The Tenth Day of Dana: When Dana Goes Awry

For those who took the Dana Challenge, I hope you have been energized. But what if things didn’t go as you hoped? What happens when dana goes awry?

Several people have shared their Dana Challenge stories, some of you in the comments section, some in person. Most have been enthusiastically positive. But sometimes our best-laid dana plans can go wrong. One friend told me her story (hopefully I’ve got the important details right):

My son and I were downtown, and we were approached by a guy selling bracelets. We were happy to help him out, my son got a five out of his wallet. The man said “no,” and we thought he was refusing payment (these were bracelets that they sell for a couple of euros, max). But the man was actually insisting on ten (“I saw it in your wallet”). What the heck we thought, and my son gave him the ten…but then the man refused to give him the five back! It turned into an argument and having to physically wrest the money out of his hands. Our generous spirit was damaged for the rest of the day.

What a frustrating experience! I could relate to not having the slightest desire to interact with any other street venders after that. I actually had a similar experience a couple of days ago. I was waiting for the train, and a man was on the platform asking for money using the time honored scam “I need to buy a ticket but I’m short two euros.” I usually don’t give them the time of day, I definitely feel they probably don’t deserve it (see The Dana Challenge for details on that). But the other night I was in the dana spirit so I thought to myself, what the heck. I put my hands in my pockets where I thought I had change left. As it turned out I didn’t, I shrugged and smiled and told him so. The guy turned on me, he yelled “What are you laughing at? You just pretended to search your pockets…” (I’ll leave the rest of his colorful words to your imagination).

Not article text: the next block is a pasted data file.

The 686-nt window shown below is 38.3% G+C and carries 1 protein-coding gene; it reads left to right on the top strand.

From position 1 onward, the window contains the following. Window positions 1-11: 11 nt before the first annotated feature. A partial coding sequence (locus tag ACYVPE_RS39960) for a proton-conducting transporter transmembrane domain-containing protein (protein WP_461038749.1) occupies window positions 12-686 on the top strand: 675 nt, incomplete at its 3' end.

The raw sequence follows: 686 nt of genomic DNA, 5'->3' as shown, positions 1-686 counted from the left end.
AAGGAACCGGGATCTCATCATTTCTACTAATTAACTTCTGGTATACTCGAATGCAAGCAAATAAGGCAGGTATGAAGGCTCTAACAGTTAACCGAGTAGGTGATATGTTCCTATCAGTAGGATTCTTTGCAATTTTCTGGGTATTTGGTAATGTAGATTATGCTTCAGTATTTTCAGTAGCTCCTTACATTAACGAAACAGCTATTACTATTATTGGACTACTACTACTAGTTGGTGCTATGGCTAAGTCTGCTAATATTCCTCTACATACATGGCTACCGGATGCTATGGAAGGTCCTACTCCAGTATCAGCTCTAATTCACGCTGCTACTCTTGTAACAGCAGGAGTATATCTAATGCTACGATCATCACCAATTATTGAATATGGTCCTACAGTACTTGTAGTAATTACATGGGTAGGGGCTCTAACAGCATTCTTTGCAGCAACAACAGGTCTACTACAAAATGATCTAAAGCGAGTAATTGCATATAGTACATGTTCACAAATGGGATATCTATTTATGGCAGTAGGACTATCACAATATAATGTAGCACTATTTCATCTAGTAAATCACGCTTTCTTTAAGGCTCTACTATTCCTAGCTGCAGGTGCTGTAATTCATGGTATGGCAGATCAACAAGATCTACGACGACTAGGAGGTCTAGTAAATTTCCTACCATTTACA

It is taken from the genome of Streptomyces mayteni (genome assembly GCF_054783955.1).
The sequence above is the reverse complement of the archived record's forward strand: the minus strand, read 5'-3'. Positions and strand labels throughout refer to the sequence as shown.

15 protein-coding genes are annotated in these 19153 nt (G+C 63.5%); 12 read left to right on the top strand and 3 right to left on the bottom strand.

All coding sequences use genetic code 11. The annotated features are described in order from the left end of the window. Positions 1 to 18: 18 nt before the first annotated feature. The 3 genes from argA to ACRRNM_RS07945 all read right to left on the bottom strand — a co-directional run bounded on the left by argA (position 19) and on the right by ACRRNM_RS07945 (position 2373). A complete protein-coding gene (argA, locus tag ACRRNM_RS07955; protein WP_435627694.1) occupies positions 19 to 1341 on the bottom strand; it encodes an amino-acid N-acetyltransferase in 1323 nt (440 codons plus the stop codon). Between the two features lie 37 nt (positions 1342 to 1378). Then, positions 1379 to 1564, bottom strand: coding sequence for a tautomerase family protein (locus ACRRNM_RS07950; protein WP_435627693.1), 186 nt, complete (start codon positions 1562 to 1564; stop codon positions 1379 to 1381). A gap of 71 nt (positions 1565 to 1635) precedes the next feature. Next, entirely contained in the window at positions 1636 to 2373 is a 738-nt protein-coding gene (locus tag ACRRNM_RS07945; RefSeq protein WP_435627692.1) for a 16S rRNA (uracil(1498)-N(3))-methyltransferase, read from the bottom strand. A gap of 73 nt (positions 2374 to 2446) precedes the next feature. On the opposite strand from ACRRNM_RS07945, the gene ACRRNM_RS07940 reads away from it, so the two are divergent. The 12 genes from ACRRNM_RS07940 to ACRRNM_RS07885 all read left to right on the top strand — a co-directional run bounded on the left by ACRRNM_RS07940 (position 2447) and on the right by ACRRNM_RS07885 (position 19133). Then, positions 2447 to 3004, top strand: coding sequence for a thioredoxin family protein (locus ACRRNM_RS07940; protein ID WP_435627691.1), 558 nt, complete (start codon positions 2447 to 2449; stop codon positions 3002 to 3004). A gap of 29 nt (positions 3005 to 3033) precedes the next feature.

My best dana intentions went awry last Christmas too, although in an entirely different way. I had signed up to work the free gift wrapping stand for Medici Senza Frontiere (Doctors Without Borders), which was set up inside a fancy department store. It’s an expensive store, the average purchase we were wrapping was probably 100 euros. I was appalled by the first shoppers, the average “donation” was less than one euro. I mean, Doctors Without Borders saves lives! I thought maybe people weren’t clear about what the organization does, so I started up with a cheery speech as I wrapped, “You can rest assured that Medici Senza Frontiere can save lives with even five euros.” Nothing doing, my entire shift was like that. I’m not sure they even made enough to cover the cost of the materials. My Christmas spirit drooped for the rest of the day.

So what do we do when dana goes wrong?

It sucks, no doubt about it. But in the end, it doesn’t change much. I think we need to ask ourselves if we in any way participated in the way things went, and we need to make sure we are not accidentally offensive to anyone in our efforts (think safety pins). But those possibilities dealt with, if our heart was in the right place I think we just need to forge on. I won’t be wrapping gifts in that particular store again, but I don’t regret it. That guy that yelled at me really disturbed me, but only for an hour or so. We don’t give in order to receive thanks, right? (That’s the one that may need some reflection: if we’re not too worried about the thanks then we shouldn’t be too worried about the opposite reaction). We’d rather not be spit on of course, but hey, shit happens. I’m pretty sure we can keep on keeping on, because it’s definitely the exception and not the rule.

Ci vediamo domani,


Originally published at on December 23, 2016.

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